Cheng, a novelist, once wrote a book based on his father’s disappearance 20 years ago. One day he receives a reader’s email asking whether his father’s bicycle disappeared as well. Perplexed and amused, Cheng decides to track down the bicycle, which was stolen years ago. The search takes him on an epic quest, deep into the secret world of antique bicycle collectors via a scavenger’s treasure trove and the mountain home of an aboriginal photographer. He also finds himself caught up in the strangely intertwined stories of Lin Wang, the oldest elephant who ever lived, the soldiers who fought in the jungles of South-East Asia during the World War II and the secret worlds of the butterfly handicraft makers… The Stolen Bicycle is both a historical novel about bicycles, elephants and war, and a startlingly intimate meditation on memory, family and home.

Gabriela Ybarra (Spain), Natasha Wimmer, The Dinner Guest (Harvill Secker)

In 1977, three terrorists broke into Gabriela Ybarra’s grandfather’s home and pointed a gun at him in the shower. This was the last time his family saw him alive, and his kidnapping played out in the press, culminating in his murder. Ybarra first heard the story when she was eight, but it was only after her mother’s death, years later, that she felt the need to go deeper and discover more about her family’s past. The Dinner Guest is a novel inspired by what she found.  It connects two life-changing events – the very public death of Ybarra’s grandfather and the more private pain as her mother dies from cancer and Gabriela cares for her.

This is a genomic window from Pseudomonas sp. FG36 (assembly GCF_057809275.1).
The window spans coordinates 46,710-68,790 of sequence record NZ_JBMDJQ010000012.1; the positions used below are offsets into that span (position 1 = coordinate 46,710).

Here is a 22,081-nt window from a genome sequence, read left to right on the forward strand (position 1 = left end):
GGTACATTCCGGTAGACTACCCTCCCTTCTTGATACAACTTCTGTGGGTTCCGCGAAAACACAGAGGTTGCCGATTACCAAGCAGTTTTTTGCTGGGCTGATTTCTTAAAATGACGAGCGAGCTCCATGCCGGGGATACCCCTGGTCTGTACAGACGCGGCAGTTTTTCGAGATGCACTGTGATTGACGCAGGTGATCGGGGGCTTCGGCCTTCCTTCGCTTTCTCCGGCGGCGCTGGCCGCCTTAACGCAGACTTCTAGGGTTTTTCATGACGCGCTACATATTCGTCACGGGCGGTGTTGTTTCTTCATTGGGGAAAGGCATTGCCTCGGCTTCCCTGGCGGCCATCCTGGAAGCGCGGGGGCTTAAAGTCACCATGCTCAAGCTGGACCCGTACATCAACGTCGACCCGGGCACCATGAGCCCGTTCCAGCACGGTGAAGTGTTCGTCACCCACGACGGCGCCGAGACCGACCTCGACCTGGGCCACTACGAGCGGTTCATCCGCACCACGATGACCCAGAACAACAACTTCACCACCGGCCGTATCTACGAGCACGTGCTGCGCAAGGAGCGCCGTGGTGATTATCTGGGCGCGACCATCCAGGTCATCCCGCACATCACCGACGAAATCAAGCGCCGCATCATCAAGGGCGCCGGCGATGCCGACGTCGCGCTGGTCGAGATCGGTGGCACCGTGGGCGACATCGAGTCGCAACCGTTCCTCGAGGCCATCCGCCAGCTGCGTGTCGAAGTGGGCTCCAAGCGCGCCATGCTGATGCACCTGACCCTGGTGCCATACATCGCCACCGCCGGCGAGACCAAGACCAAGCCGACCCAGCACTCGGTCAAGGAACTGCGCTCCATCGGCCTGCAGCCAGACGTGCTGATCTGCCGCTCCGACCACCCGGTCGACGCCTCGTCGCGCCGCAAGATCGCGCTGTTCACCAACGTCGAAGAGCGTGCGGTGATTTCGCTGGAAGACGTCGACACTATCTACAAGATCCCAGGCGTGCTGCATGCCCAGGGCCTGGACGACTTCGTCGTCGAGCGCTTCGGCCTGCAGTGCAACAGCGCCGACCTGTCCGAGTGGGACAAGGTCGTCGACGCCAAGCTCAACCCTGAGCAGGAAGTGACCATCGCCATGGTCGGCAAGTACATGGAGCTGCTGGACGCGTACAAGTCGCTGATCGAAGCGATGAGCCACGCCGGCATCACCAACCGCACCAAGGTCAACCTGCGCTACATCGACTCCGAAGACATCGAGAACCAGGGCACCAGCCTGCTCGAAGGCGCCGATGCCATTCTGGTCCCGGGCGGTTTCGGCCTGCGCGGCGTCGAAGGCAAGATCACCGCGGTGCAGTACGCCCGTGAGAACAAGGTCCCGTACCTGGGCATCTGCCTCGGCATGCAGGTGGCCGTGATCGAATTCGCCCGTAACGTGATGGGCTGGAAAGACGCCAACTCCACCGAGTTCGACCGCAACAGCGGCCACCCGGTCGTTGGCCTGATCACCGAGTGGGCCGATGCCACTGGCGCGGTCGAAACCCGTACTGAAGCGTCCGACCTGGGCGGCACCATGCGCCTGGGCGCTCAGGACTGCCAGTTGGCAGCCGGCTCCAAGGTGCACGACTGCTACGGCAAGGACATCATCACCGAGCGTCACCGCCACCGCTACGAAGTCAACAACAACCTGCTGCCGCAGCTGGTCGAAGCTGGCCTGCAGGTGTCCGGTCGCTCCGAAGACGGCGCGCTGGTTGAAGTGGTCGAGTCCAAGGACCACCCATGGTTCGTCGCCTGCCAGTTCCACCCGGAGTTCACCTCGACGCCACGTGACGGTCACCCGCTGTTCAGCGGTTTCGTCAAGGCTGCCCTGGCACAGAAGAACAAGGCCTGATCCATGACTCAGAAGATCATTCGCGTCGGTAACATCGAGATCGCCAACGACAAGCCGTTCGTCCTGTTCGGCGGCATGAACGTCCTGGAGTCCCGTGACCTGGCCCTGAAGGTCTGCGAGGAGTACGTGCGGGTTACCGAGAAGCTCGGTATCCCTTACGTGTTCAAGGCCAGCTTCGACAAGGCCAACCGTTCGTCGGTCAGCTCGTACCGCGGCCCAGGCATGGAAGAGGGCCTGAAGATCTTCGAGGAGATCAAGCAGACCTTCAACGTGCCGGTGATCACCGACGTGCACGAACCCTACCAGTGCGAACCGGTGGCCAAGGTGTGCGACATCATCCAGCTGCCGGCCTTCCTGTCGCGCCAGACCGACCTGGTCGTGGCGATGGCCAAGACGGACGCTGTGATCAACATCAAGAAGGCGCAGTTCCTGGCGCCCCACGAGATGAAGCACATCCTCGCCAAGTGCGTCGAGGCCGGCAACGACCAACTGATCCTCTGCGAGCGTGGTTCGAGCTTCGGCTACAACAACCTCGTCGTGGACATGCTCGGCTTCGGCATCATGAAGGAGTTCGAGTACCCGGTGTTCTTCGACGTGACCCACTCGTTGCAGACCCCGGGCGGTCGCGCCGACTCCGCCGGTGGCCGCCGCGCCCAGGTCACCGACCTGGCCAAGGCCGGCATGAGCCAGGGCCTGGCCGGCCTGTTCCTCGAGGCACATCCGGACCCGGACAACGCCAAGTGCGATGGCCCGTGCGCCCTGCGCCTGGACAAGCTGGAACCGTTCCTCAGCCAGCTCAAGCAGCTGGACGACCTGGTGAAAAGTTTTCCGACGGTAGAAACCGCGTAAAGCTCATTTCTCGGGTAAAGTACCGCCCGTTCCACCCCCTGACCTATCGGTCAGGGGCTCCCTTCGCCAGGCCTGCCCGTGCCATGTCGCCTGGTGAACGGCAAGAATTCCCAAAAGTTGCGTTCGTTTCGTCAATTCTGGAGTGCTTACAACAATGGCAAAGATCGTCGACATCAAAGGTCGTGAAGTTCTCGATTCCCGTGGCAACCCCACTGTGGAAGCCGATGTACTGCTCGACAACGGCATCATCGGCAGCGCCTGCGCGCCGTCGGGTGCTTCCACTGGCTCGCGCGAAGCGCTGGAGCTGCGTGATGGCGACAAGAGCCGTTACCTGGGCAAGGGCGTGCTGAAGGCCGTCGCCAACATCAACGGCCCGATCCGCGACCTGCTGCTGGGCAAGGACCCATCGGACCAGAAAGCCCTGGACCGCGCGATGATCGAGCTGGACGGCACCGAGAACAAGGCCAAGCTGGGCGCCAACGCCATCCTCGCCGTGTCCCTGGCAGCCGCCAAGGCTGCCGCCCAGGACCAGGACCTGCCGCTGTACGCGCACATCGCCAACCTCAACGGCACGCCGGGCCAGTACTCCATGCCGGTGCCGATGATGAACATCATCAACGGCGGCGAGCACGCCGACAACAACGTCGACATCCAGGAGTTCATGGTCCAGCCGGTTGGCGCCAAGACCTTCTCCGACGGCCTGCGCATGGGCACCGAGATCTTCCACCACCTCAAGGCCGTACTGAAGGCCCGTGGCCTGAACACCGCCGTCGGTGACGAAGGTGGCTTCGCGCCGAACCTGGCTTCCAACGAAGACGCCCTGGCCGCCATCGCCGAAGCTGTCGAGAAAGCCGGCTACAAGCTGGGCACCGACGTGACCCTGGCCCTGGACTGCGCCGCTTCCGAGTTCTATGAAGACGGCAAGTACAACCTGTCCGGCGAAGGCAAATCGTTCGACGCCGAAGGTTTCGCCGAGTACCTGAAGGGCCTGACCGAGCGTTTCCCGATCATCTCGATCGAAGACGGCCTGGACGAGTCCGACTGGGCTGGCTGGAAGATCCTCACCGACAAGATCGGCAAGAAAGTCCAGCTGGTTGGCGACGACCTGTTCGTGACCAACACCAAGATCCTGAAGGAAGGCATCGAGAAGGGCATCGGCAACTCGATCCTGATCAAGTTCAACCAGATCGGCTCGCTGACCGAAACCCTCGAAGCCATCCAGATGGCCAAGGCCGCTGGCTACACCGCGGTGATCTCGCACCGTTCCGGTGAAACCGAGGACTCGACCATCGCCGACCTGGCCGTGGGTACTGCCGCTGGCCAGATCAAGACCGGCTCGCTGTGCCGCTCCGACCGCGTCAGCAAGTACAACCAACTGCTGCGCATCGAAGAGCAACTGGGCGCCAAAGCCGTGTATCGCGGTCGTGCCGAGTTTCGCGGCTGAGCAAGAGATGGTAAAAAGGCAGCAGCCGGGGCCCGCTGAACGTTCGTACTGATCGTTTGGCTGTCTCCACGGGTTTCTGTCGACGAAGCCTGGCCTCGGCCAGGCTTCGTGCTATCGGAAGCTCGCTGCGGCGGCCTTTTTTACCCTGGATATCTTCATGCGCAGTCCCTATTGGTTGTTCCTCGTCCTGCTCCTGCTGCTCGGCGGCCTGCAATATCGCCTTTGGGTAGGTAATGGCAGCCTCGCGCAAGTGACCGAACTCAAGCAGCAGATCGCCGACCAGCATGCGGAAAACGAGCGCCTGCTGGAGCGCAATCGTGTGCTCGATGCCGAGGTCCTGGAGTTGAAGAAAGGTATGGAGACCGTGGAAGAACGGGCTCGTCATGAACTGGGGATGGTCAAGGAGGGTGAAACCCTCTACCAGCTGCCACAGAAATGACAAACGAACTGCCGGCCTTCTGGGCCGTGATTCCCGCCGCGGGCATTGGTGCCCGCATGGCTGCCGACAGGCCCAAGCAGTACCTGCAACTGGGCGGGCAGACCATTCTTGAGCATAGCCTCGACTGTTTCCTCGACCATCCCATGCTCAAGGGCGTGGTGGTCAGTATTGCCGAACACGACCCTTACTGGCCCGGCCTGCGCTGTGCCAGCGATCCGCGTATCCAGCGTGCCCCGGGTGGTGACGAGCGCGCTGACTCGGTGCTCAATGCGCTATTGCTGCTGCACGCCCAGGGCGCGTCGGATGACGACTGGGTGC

***

I haven’t read any of these books, though I am familiar with a number of the authors, I’ve read two excellent books by Han Kang, Human Acts and The Vegetarian. I’ve been meaning to read Jenny Erpenbeck for a while.

I like the sound of the novels that intertwine memoir with fiction, Gabriela Ybarra’s The Dinner Guest and Wu Ming-Yi’s The Stolen Bicycle.

The list does feel a little too Euro-centric for my taste, with 9 of the 13 storytellers coming from Europe, it’s great to see an Argentinian author included, I did read that Charco Press discovered in an informal survey that many readers when asked to name a South American author are mentioning names who were popular 30 years ago, so they’re aiming to bring us up to speed with some exciting contemporary authors who’ve been overlooked.

I’ll be waiting to read a few of the reviews from the Shadow panel in the coming weeks and months and in the meantime continue with reading a few more from the Women’s Prize.

The shortlist of six books will be announced on 12 April at an event at Somerset House in London, and the winner of the 2018 prize will be announced on 22 May.

***

What are your thoughts on this list?